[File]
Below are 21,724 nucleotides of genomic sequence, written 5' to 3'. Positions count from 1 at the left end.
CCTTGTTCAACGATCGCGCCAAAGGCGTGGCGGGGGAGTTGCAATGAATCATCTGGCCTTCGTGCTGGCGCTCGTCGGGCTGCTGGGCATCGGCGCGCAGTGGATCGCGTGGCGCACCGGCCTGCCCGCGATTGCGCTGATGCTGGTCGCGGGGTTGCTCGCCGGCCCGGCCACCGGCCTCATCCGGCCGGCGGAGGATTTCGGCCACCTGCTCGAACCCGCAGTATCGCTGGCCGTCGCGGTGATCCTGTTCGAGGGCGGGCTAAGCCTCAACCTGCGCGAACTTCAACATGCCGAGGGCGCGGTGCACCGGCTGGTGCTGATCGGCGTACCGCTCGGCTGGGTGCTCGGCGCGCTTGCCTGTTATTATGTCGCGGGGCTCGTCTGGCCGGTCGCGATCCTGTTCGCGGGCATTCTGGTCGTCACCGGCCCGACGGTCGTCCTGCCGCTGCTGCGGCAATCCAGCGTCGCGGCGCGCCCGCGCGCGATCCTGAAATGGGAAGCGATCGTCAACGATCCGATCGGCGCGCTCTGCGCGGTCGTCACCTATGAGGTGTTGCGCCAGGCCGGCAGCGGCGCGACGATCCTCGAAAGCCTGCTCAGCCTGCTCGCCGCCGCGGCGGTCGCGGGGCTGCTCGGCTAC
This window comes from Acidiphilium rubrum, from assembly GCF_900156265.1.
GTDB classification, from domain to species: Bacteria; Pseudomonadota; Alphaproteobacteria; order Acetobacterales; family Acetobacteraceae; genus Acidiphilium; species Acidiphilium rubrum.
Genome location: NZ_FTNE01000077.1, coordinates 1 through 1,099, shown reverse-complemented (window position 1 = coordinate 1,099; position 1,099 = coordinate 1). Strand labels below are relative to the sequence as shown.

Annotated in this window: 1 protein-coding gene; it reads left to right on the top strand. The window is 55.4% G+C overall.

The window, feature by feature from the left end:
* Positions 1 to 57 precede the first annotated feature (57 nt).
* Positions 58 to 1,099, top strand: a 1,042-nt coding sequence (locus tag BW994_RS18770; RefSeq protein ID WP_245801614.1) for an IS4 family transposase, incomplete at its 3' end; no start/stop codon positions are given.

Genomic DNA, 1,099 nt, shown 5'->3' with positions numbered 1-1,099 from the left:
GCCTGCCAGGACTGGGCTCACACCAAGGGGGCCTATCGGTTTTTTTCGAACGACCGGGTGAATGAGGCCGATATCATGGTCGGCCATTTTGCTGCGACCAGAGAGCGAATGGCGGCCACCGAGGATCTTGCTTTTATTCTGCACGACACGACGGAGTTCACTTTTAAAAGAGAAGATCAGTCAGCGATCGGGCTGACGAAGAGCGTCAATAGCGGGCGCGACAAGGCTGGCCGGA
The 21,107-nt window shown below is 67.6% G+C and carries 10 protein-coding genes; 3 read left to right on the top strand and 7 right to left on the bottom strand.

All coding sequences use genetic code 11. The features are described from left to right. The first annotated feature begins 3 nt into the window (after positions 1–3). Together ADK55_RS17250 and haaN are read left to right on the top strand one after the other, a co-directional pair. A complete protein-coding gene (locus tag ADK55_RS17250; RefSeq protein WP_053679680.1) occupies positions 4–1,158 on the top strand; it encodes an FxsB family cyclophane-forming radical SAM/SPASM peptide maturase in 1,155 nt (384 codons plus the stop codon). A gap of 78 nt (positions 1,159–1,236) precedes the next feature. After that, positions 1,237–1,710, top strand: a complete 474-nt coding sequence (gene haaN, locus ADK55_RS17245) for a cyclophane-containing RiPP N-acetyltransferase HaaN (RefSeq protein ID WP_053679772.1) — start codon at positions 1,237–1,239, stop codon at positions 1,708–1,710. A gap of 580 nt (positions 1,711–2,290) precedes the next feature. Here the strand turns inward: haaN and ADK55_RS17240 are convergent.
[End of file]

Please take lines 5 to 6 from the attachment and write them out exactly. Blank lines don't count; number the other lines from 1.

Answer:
Genome location: NZ_FTNE01000077.1, coordinates 1 through 1,099, shown reverse-complemented (window position 1 = coordinate 1,099; position 1,099 = coordinate 1). Strand labels below are relative to the sequence as shown.

Annotated in this window: 1 protein-coding gene; it reads left to right on the top strand. The window is 55.4% G+C overall.